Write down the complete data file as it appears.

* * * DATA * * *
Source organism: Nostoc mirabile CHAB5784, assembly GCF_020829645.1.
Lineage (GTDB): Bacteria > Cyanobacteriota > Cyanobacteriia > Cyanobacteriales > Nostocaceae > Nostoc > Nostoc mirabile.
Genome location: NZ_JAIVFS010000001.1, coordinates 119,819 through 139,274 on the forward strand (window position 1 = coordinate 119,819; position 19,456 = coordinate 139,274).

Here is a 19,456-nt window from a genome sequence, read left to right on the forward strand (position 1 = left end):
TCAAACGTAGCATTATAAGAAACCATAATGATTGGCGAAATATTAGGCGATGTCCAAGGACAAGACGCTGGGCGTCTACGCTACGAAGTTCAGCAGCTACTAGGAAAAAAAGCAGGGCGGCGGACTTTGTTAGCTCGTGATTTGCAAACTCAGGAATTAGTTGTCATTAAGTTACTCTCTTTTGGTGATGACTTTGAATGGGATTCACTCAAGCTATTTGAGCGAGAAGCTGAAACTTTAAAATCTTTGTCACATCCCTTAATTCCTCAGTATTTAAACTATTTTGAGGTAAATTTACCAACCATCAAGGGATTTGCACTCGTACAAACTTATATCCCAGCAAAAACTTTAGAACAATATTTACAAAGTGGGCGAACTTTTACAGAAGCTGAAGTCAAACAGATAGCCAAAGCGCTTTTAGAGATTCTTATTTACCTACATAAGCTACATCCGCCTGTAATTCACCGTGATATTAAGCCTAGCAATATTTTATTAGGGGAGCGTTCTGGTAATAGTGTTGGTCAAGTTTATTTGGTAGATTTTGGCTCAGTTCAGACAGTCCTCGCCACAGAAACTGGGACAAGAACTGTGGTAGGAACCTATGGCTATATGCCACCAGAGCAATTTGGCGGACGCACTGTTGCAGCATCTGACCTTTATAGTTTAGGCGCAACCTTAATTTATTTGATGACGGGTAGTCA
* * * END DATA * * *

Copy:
Source organism: Nostoc mirabile CHAB5784, assembly GCF_020829645.1.
Lineage (GTDB): Bacteria > Cyanobacteriota > Cyanobacteriia > Cyanobacteriales > Nostocaceae > Nostoc > Nostoc mirabile.
Genome location: NZ_JAIVFS010000001.1, coordinates 119,819 through 139,274 on the forward strand (window position 1 = coordinate 119,819; position 19,456 = coordinate 139,274).

Here is a 19,456-nt window from a genome sequence, read left to right on the forward strand (position 1 = left end):
TCAAACGTAGCATTATAAGAAACCATAATGATTGGCGAAATATTAGGCGATGTCCAAGGACAAGACGCTGGGCGTCTACGCTACGAAGTTCAGCAGCTACTAGGAAAAAAAGCAGGGCGGCGGACTTTGTTAGCTCGTGATTTGCAAACTCAGGAATTAGTTGTCATTAAGTTACTCTCTTTTGGTGATGACTTTGAATGGGATTCACTCAAGCTATTTGAGCGAGAAGCTGAAACTTTAAAATCTTTGTCACATCCCTTAATTCCTCAGTATTTAAACTATTTTGAGGTAAATTTACCAACCATCAAGGGATTTGCACTCGTACAAACTTATATCCCAGCAAAAACTTTAGAACAATATTTACAAAGTGGGCGAACTTTTACAGAAGCTGAAGTCAAACAGATAGCCAAAGCGCTTTTAGAGATTCTTATTTACCTACATAAGCTACATCCGCCTGTAATTCACCGTGATATTAAGCCTAGCAATATTTTATTAGGGGAGCGTTCTGGTAATAGTGTTGGTCAAGTTTATTTGGTAGATTTTGGCTCAGTTCAGACAGTCCTCGCCACAGAAACTGGGACAAGAACTGTGGTAGGAACCTATGGCTATATGCCACCAGAGCAATTTGGCGGACGCACTGTTGCAGCATCTGACCTTTATAGTTTAGGCGCAACCTTAATTTATTTGATGACGGGTAGTCA